Additionally, we have collaborated in the development of recommendation guidelines for controlling aflatoxins in animal production, applying preventive measures (among them, the use of predictive models) from the field or imported products to the farm. COULD YOU EXPLAIN THE CONCEPT OF WATER ACTIVITY AND HOW IT INFLUENCES THE GROWTH OF MOLDS? ARE THERE VARIATIONS REGARDING THE RANGE OF WATER ACTIVITY IN WHICH DIFFERENT MOLDS CAN PROLIFERATE?
Water activity (aw) is the amount of free water in the feed or raw material. In other words, it is the water that is available for the growth of the microorganisms so they can carry out different chemical reactions.
The aw value depends on the composition, temperature and water content of the product. Molds, compared to bacteria and yeasts, are more resistant to low aw values, which means they are predominant in low aw substrates. Among molds, we can find moderately and highly xerophilic species. Among the latter are Aspergillus and Penicillium, which are capable of growing below 0.80 aw and frequently compromise the stability of feed and raw materials.
ASPERGILLUS AND PENICILLIUM : Growth <0,80 aw
IS THERE ANY INTERRELATION BETWEEN THE RANGE OF WATER ACTIVITY AND pH OR ARE THEY INDEPENDENT PARAMETERS?
Indeed, there is an association between the inhibiting effect of a low pH and low water activity. Water activity is a more influential factor than pH when it comes to fungal development. However, the antimicrobial capacity of an increased acidity can be boosted by simultaneously reducing the water activity. In the same way, there is a clear relation between the inhibiting effect of low temperatures and water activity.
BASED ON THE RESULTS OF YOUR STUDIES, WHICH WOULD BE THE IDEAL STORAGE CONDITIONS FOR CORN SILAGE TO PREVENT THE GROWTH OF ASPERGILLUS AND THE PRODUCTION OF MYCOTOXINS?
The level of mycotoxins detected in the positive samples, fortunately, did not exceed the EU reference values for animal feed. The absence of a link between the Fusarium count and the concentration of mycotoxins suggested that the production of mycotoxins probably occurred in the field or at the beginning of the produce production stage when Fusarium is still active. Therefore, improving the quality of the crop destined to producing silage, correctly compacting the silage to eliminate oxigen and effective acidification (including, if necessary, lactic cultures) may be the best options to prevent contamination. The most common situation observed in silage is the co-occurrence of multiple mycotoxins, which is especially worrying due to their potential additive or synergic effects on animals.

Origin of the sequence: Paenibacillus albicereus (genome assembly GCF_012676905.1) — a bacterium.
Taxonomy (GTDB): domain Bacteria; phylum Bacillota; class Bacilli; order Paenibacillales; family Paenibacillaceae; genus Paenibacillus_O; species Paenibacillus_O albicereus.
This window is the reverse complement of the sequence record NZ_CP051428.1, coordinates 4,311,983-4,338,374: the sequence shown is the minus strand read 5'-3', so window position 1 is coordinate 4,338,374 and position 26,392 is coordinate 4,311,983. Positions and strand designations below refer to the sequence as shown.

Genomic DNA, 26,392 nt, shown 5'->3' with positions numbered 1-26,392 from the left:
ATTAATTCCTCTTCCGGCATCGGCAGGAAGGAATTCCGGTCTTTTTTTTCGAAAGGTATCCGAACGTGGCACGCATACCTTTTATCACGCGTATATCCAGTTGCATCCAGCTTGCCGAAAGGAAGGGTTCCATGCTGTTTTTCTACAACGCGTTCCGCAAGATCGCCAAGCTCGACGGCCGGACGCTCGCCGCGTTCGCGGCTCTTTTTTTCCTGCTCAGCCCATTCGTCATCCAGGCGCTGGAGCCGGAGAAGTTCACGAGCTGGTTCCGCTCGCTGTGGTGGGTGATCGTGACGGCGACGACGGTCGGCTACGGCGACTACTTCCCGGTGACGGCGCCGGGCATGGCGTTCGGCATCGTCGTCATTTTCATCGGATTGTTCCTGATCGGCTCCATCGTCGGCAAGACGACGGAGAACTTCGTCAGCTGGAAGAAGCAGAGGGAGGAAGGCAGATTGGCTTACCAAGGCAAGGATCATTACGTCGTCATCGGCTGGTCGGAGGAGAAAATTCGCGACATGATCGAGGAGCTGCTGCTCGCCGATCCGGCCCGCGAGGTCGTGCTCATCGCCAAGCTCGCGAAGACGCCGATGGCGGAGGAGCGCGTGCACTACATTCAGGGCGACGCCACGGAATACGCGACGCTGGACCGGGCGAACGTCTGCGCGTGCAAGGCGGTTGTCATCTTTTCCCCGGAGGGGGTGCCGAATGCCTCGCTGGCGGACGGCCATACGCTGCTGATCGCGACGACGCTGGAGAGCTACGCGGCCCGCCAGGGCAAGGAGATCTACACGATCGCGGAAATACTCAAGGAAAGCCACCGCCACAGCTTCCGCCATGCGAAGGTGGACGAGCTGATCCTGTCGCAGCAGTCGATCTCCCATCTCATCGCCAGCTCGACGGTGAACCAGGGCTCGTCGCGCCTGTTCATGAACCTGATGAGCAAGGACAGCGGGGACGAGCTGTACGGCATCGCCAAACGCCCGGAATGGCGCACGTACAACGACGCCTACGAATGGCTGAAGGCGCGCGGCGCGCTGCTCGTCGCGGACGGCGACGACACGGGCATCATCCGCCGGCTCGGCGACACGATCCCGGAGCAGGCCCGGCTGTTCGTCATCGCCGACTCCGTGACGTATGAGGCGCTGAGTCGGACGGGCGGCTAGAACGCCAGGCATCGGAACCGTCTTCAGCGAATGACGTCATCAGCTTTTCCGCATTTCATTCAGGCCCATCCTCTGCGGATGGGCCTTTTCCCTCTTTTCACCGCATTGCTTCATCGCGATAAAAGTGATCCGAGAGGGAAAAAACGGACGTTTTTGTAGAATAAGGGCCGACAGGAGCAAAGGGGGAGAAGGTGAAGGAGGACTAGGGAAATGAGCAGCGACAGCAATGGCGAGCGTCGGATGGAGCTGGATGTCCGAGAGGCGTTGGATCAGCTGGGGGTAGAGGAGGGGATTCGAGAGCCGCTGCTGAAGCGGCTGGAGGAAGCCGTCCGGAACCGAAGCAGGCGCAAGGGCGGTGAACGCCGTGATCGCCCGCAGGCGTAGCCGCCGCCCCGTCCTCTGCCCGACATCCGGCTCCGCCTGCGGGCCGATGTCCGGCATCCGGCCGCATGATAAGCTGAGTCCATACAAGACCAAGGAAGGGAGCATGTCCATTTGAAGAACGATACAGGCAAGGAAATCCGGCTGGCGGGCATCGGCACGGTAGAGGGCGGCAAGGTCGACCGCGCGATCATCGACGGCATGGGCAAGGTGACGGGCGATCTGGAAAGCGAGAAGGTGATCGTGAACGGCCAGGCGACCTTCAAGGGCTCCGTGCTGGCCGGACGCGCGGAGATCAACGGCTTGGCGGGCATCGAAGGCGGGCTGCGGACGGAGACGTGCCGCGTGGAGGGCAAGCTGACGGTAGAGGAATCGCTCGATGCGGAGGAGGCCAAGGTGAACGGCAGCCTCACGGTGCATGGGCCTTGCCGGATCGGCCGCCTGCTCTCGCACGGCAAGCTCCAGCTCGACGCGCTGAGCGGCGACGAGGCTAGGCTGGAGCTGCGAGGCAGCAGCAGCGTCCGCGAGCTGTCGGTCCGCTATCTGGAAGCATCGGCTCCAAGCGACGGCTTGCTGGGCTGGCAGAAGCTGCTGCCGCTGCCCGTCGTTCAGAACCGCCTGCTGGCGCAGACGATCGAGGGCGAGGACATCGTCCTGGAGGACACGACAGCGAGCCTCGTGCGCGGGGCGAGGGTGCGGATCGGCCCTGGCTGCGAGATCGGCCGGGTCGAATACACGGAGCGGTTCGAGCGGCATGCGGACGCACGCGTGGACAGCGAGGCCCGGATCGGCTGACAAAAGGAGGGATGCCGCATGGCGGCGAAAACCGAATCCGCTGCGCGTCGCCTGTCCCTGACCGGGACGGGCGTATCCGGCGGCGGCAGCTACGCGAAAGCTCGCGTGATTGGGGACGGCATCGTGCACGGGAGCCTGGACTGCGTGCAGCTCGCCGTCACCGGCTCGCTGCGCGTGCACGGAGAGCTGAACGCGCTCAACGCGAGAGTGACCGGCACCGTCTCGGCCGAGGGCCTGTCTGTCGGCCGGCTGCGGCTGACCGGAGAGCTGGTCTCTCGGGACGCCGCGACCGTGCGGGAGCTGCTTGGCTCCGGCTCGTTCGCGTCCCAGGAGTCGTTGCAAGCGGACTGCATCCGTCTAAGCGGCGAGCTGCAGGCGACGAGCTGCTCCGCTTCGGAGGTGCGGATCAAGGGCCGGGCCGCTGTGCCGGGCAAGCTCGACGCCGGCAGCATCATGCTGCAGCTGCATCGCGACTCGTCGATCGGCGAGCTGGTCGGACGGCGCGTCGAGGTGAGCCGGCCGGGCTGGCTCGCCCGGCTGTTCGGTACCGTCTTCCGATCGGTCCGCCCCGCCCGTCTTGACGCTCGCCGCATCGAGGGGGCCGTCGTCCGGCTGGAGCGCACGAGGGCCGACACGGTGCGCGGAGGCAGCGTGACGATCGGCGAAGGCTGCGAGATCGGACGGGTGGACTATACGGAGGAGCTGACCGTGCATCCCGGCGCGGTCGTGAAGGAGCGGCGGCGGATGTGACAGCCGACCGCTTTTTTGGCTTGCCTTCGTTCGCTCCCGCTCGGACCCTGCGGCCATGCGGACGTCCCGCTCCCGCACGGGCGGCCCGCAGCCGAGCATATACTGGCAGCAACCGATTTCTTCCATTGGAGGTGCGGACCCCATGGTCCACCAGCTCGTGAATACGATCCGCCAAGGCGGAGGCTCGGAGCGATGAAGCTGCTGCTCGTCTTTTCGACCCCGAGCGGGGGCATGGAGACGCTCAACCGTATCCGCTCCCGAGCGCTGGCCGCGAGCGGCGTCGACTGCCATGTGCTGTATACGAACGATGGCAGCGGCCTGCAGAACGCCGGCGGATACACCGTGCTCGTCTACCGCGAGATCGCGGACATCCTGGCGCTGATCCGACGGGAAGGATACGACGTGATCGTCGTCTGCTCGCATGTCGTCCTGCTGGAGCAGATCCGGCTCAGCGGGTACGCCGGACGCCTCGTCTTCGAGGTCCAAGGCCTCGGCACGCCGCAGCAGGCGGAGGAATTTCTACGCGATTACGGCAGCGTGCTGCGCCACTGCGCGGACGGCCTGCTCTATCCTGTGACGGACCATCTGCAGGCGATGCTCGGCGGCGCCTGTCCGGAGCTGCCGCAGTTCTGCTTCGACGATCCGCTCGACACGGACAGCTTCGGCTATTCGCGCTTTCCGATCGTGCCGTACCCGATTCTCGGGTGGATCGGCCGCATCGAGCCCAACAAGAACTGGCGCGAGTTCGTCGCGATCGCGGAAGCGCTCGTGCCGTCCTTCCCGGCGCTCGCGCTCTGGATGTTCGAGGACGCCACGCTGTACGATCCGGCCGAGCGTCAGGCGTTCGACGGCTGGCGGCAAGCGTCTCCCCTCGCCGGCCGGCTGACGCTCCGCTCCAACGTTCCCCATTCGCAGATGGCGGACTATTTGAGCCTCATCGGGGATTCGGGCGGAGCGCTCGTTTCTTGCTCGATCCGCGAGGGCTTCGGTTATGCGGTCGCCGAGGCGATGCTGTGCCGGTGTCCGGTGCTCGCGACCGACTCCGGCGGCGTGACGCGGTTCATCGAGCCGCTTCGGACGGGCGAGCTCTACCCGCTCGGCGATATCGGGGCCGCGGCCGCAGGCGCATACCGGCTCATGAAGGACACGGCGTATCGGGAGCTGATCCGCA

In our studies with samples of corn silage produced in Spain, the incidence of aflatoxins (produced by Aspergillus) was low (10% of the samples were positive). However, Fusarium mycotoxins were detected in 40% of the samples and fumonisins were the most frequently detected.
MYCOTOXINS IN CORN SILAGE: 10% positive samples for Aspergillus toxins 40% positive samples for Fusarium toxins
EVIDENTLY, WHEN IT COMES TO THE PRESENCE OF MOLDS IN RAW MATERIALS, ZERO RISK DOES NOT EXIST. HOWEVER, WHAT MEASURES CAN WE ADOPT TO MINIMIZE THE RISK OF THESE MICROORGANISMS PRODUCING MYCOTOXINS?
As you pointed out, it is common for molds to be in the environment and, thus, in the raw materials destined to animal feed.
However, there are three strategies we should follow to reduce their impact, only one of which consists of reducing their production: Prevent fungal spores from massively coming in contact with the raw materials or the feed.
For example, maintaining adequate hygienic conditions in the storage and processing facilities. Assuming that the presence of a certain amount of mycotoxigenic molds is inevitable, prevent their growth and the production of toxins during their storage.
For example, by controlling humidity and temperature, using antifungal products and ventilate the stored raw materials when deviations in temperature or humidity are detected. Monitor the levels of toxins in raw materials that are destined for animal feed production and reject the batches that are not in conformity.